It probably would have been better for the twins to be placed in public school if there education wasn't meeting standards, but who's to say that they would have done well in a PS with so much stress going on at home. I just hope they will be able to live a normal life at some point. Good Luck

Posted: Tue Jun 09, 2009 1:12 am
by Lily
There is no guarantee that a child will be educated with any kind of schooling. It's that simple. Public and private schools fail to teach children all the time, why should hs'ing not have a few bad apples as well?

Although, given the description you posted of the twins, I doubt they would be educated in any setting. Education takes an internal drive. If they want to change their circumstances, they need to choose to. They need to choose to continue learning and broadening their views. There's a world of opportunities out there.

So........what are YOU doing to help mentor them and foster that drive?

Re: Is this an isolated case?

Posted: Tue Jun 09, 2009 10:17 pm
by elliemaejune
concernedoutsider wrote:Is this an isolated case?

It's an isolated case.

Is there any accountability to make sure homeschooling doesn't turn into neglect?

Define "neglect." Individual states make their own requirements for homeschoolers, but those requirements deal with academic, not social or personal issues, which is right. It isn't the government's job to make sure its citizens are well balanced.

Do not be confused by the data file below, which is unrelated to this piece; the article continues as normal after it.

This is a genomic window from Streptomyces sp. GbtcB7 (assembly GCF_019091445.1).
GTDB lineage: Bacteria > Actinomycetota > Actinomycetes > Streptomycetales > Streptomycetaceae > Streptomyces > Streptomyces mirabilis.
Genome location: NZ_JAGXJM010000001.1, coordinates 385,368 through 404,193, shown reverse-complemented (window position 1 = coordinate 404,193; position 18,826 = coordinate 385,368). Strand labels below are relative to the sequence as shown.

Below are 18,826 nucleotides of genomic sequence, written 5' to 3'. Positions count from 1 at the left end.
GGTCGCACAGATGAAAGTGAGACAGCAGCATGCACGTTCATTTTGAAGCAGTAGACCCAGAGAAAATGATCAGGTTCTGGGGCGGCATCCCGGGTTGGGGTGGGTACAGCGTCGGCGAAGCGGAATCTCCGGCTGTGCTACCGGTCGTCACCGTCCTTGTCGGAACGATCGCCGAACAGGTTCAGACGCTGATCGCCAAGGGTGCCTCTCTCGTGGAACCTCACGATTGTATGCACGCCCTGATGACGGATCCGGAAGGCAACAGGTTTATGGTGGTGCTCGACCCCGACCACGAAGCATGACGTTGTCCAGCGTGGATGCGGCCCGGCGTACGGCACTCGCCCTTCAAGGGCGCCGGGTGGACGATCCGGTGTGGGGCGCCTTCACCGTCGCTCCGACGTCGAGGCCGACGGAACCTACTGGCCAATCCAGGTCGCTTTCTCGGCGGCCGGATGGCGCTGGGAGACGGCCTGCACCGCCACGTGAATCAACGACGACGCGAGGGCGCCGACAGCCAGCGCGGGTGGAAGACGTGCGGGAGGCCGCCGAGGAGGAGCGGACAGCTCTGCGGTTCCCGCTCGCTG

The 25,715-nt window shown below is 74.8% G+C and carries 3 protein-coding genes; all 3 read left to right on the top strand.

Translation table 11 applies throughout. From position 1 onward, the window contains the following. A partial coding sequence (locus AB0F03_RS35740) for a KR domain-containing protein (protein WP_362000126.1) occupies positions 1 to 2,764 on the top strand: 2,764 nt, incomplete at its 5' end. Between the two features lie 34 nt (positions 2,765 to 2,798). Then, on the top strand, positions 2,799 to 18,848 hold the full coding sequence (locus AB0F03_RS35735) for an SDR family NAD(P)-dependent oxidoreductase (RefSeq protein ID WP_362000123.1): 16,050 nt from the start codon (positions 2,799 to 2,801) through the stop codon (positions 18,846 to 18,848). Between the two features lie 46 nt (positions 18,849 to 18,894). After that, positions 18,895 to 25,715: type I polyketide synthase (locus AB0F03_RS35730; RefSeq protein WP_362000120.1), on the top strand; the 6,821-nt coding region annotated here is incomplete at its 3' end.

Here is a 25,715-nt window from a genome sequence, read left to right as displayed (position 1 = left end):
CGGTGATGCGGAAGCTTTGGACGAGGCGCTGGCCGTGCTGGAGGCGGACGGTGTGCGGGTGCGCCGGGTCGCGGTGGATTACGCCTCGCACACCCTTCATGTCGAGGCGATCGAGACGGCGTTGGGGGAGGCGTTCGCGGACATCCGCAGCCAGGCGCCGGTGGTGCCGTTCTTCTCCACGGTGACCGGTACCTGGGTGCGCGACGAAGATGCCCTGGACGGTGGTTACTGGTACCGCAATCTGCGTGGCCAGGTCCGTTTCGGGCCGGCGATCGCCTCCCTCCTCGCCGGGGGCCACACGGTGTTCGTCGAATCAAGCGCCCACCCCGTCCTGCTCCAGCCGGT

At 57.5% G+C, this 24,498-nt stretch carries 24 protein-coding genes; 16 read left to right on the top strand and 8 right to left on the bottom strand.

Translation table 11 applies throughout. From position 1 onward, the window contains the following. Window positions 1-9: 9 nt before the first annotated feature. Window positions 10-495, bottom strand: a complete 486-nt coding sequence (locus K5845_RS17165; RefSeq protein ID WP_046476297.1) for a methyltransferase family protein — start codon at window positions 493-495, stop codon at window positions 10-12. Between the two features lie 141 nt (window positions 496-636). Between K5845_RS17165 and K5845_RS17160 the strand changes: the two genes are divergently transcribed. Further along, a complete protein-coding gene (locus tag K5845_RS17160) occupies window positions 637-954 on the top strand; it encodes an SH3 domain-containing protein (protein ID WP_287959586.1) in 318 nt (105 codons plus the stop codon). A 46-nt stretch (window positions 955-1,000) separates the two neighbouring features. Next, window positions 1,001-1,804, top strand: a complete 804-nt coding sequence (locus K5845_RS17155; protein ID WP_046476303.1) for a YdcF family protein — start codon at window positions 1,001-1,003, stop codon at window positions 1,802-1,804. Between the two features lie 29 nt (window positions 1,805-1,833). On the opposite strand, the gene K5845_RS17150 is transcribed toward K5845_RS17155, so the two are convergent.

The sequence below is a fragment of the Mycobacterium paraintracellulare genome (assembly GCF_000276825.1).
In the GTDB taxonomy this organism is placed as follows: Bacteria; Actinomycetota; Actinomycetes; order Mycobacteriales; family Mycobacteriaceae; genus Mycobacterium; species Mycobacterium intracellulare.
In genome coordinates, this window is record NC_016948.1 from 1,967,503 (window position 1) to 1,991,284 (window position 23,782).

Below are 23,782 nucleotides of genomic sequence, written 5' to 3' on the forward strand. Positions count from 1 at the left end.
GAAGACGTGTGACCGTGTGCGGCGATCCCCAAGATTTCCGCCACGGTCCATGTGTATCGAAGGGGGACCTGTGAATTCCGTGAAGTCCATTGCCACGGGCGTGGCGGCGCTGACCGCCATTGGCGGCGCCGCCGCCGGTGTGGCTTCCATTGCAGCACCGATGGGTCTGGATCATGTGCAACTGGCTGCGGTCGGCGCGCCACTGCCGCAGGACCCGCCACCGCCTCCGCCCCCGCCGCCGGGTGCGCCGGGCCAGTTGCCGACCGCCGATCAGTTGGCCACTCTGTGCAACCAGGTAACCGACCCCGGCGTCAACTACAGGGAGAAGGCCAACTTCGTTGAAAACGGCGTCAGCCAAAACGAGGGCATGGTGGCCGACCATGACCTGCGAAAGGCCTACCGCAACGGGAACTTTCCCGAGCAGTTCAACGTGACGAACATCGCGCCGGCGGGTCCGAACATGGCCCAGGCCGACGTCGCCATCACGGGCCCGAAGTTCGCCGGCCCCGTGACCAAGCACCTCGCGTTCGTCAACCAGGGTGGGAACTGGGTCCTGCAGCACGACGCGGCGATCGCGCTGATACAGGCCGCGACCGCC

What prevents this kind of thing from happening?


There have always been children who grew up strange. Didn't you have them in school? I did. I don't know how to "prevent" it.

I pity my wife brothers but I also worry that kids all over might be receiving no education at all. I’ve know plenty of kids who were homeschooled and are likely better off for the experience, so please don’t take this as a blanket accusation. I hope this is a very rare case but if it isn’t you all need to find a way to prevent this or your real critics will beat you over the head with cases like this until Homeschooling is outlawed.

No, "we" don't need to find a way to prevent anything. I doubt seriously that homeschooling will ever be "outlawed." We're actually quite successful in helping our children to grow up educated, well adjusted, productive adults, in many cases more so than government schools. How would you have gone about "preventing" those kids at Columbine? Extreme example, I know, but still...

Posted: Wed Jun 10, 2009 6:24 am
by MelissaM
Parents of children who public school don't seem to be expected to prevent "other" children from falling behind. We do our best to provide our own children with the best education we can.

My of my work colleagues were educated in public and private schools and have shocking spelling.

Posted: Fri Jun 12, 2009 11:26 am
by janaleigh
I would say that it has more to do with parenting expectations and less to do with homeschooling. I'm sure many public school kids are in the same boat but they are not the ones you hear about.